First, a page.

It's International Women's Day, and you know it. You couldn't not know it, really. The astonishing thing is that ten years ago, you wouldn't have. The annual event on 8 March has rocketed in public consciousness, becoming a calendar landmark in a few short years, chiefly thanks to a certain number of people making a great deal of noise about it and programmers in crucial places looking on and thinking "Y'know something? They're right. Let's do this."
It's especially so in the music world, where the chance to make restitution for centuries of neglect and, frankly, the squishing of women artists has been embraced by concert halls, broadcasters, conservatoires and more.
You'll find fantastic things happening today everywhere - but IWD has become, hearteningly, about far more than just one day. BBC Radio 3 has a week of celebration and an all-female schedule of composers today. The conservatoire Trinity Laban is running its Venus Blazing programme all year, putting music by female composers in the spotlight, and a special lunchtime concert today features, amongst much else, Errollyn Wallen singing some of her own songs. At the Southbank there's the annual Women of the World festival, and at Kings Place Venus Unwrapped is a splendid series running the length of the season with a series of marvellously and meticulously programmed concerts highlighting music by women. The seriously buzzing trade fair Classical:NEXT is themed around women in music this year and its innovation award is devoted to this field - come to Rotterdam in May if you can. There are Clara Schumann festivals galore: Classical:NEXT has homed in on her bicentenary, and there's plenty to hear in London and a festival in Leipzig in September just for starters. Conductors are on the rise at last, perhaps fighting an even more difficult battle, but again with key decision-makers thinking: "Y'know something? They're right. Let's do this." One result is the marvellous work of the Royal Philharmonic Society's RPS Women Conductors training and similar programmes springing up around the world, from the Southbank (with Marin Alsop) to France to Texas.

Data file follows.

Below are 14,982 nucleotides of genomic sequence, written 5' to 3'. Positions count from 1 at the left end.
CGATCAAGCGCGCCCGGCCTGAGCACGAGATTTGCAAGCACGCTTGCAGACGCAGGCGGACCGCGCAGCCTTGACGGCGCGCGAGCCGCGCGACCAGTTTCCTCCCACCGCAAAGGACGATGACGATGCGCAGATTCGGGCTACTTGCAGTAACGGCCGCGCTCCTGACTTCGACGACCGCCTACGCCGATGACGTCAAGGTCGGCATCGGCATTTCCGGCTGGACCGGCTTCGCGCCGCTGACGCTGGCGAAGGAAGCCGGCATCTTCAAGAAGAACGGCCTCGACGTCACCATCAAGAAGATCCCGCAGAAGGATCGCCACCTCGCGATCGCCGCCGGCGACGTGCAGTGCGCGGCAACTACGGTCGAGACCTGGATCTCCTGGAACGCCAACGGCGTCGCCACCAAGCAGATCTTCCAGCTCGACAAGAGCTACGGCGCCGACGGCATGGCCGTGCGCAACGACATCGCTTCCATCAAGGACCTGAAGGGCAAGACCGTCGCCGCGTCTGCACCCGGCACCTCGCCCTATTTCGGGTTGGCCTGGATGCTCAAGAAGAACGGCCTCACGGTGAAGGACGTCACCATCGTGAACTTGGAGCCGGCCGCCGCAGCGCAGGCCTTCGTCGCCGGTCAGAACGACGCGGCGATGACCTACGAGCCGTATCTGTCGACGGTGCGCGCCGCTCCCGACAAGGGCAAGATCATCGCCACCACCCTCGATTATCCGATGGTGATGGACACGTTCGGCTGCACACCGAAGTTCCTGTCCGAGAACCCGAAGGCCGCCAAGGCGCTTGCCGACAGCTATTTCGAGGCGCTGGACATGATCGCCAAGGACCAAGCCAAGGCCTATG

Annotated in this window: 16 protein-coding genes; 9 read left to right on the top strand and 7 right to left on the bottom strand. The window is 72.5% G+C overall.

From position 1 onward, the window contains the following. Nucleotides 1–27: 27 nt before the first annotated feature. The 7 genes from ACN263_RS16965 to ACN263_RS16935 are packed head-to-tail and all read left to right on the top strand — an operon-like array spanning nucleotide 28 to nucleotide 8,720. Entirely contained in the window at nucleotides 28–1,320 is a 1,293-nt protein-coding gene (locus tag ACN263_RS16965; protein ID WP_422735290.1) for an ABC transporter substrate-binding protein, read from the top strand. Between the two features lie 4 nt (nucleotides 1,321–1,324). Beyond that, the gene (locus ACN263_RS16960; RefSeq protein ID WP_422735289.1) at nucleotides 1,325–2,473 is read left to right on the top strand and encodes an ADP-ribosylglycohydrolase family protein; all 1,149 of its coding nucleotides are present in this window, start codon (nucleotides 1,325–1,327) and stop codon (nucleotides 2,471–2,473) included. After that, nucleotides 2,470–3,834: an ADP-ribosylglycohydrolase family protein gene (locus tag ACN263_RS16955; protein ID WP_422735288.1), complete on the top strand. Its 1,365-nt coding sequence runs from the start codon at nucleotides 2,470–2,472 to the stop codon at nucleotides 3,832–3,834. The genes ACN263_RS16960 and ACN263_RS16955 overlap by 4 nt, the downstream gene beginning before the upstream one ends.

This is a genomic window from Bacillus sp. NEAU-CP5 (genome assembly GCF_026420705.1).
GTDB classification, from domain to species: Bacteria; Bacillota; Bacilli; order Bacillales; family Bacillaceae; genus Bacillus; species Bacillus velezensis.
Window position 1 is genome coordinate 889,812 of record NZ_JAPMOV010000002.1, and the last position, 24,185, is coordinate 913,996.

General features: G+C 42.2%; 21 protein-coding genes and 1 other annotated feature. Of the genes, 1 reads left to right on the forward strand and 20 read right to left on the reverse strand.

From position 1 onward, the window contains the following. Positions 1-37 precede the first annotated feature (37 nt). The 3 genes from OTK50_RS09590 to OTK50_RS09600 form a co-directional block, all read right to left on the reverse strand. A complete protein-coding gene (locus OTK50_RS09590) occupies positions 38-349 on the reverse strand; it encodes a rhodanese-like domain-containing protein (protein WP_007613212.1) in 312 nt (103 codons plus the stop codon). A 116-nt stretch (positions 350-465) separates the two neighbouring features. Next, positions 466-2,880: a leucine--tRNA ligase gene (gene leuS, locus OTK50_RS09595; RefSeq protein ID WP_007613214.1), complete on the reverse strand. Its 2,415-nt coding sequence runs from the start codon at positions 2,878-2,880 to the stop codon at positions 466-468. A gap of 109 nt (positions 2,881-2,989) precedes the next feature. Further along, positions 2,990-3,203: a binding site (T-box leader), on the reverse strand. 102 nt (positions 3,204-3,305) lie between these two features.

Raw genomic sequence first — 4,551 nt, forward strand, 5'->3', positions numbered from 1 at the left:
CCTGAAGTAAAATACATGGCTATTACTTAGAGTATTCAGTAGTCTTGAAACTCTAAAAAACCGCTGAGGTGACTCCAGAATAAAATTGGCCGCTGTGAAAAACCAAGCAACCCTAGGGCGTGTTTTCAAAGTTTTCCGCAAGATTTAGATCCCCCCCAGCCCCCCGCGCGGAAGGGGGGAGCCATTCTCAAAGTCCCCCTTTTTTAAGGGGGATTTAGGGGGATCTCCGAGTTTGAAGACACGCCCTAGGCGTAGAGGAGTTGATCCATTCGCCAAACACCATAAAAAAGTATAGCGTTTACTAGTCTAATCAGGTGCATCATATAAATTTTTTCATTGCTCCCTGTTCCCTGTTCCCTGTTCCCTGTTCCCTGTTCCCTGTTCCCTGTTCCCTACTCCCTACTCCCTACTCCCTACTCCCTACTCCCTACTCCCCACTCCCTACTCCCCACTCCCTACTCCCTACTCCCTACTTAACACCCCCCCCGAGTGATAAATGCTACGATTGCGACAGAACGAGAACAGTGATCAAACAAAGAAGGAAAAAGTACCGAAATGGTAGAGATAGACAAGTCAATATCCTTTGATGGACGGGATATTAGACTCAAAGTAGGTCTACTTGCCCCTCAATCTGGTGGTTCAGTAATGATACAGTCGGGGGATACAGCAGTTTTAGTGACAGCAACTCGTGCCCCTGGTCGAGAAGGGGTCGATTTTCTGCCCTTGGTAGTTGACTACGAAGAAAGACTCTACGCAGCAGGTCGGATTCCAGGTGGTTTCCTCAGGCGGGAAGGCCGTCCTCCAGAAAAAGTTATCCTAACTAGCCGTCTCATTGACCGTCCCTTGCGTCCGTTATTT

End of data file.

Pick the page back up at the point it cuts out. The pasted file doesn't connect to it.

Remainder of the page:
I could go on, but you get the idea. This stuff is happening, so strongly, when ten years ago it wasn't. Things have changed. Things can change further. Things will change further. And in an era when so much around us is being changed for the worse, in political terms, it is more heartening than ever to see positive developments in the artistic world.
And it makes sense. In 2019 gender equality should be simply a no-brainer. We may deplore the fact that it's taken so long to happen, but now there's no excuse for it not to - and every chance to celebrate. In the end, with more music and more artistry to develop and enjoy, it enriches everybody, regardless of gender.
Brava bravissima to all!
Here are four of my top choices to listen to today. I've gone for historical figures this time, just to show that there's a massive hinterland of super music to explore...
GRAŻYNA BACEWICZ: Concerto for String Orchestra
AMY BEACH, C SCHUMANN, ETHEL SMYTH
Tasmin Little and John Lenehan's new recording of violin masterworks - just out on Chandos.
PAULINE VIARDOT: LE DERNIER SORCIER
World premiere recording of Viardot's operetta on a libretto by Ivan Turgenev - yes really, at long last, with an all-star cast - Eric Owens, Jamie Barton, Camille Zamora, Michael Slattery... I jumped for joy when I saw this one!
NIKOLAEVA PLAYS NIKOLAEVA
The legendary Russian pianist and friend of Shostakovich was a heck of a good composer in her own right, but who knew? Here she is playing three of her own Etudes.